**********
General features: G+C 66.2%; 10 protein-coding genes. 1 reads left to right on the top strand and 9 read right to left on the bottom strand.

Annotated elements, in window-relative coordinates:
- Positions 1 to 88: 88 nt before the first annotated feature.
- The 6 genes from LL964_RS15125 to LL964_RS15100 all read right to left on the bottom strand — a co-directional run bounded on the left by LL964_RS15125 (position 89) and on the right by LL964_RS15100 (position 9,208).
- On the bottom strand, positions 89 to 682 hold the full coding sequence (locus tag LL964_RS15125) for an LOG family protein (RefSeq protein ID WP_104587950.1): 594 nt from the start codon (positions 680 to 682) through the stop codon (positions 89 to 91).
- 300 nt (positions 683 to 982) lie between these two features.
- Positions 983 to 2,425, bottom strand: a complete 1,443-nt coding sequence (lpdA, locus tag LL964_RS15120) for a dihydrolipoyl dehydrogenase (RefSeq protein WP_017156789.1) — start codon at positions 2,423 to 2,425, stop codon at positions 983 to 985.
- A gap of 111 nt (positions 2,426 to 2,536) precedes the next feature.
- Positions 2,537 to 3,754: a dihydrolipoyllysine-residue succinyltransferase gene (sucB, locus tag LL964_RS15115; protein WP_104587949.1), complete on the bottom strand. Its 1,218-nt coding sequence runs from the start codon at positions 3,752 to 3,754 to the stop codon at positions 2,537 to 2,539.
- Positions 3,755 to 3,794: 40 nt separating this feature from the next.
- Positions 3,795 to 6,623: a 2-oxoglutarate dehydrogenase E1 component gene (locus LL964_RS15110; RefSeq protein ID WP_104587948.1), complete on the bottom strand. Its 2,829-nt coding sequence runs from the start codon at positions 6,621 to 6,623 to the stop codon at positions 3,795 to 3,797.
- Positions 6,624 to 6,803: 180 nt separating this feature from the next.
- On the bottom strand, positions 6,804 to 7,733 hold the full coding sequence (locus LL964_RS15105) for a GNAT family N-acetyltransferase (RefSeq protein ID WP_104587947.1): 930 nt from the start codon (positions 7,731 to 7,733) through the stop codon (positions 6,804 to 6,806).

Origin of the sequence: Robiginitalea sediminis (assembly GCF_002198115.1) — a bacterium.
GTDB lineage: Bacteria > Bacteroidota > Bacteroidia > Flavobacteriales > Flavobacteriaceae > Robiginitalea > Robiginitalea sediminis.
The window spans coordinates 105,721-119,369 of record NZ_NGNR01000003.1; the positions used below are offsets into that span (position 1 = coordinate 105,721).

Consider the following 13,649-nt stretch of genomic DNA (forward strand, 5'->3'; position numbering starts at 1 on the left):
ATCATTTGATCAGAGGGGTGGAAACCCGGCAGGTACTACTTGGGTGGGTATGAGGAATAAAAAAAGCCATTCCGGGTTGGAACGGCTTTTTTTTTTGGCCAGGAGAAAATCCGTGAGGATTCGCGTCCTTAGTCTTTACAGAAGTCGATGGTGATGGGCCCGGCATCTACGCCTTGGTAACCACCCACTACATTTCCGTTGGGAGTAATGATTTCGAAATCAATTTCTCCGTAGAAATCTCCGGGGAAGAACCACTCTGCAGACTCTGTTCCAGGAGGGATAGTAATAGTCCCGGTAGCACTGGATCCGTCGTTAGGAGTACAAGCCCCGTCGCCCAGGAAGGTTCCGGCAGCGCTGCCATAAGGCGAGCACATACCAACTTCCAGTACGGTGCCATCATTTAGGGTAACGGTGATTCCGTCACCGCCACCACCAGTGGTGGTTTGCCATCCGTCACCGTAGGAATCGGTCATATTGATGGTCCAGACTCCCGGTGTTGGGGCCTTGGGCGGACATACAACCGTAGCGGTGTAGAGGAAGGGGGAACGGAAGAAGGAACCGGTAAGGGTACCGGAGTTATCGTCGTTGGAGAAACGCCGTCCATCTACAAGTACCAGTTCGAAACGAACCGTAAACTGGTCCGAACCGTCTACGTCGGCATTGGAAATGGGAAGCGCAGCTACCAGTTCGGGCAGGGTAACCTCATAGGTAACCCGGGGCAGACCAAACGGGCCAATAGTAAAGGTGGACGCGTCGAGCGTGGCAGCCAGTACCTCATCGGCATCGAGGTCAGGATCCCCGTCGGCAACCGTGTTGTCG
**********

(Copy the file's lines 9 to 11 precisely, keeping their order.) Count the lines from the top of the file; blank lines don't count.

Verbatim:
- Positions 2,537 to 3,754: a dihydrolipoyllysine-residue succinyltransferase gene (sucB, locus tag LL964_RS15115; protein WP_104587949.1), complete on the bottom strand. Its 1,218-nt coding sequence runs from the start codon at positions 3,752 to 3,754 to the stop codon at positions 2,537 to 2,539.
- Positions 3,755 to 3,794: 40 nt separating this feature from the next.
- Positions 3,795 to 6,623: a 2-oxoglutarate dehydrogenase E1 component gene (locus LL964_RS15110; RefSeq protein ID WP_104587948.1), complete on the bottom strand. Its 2,829-nt coding sequence runs from the start codon at positions 6,621 to 6,623 to the stop codon at positions 3,795 to 3,797.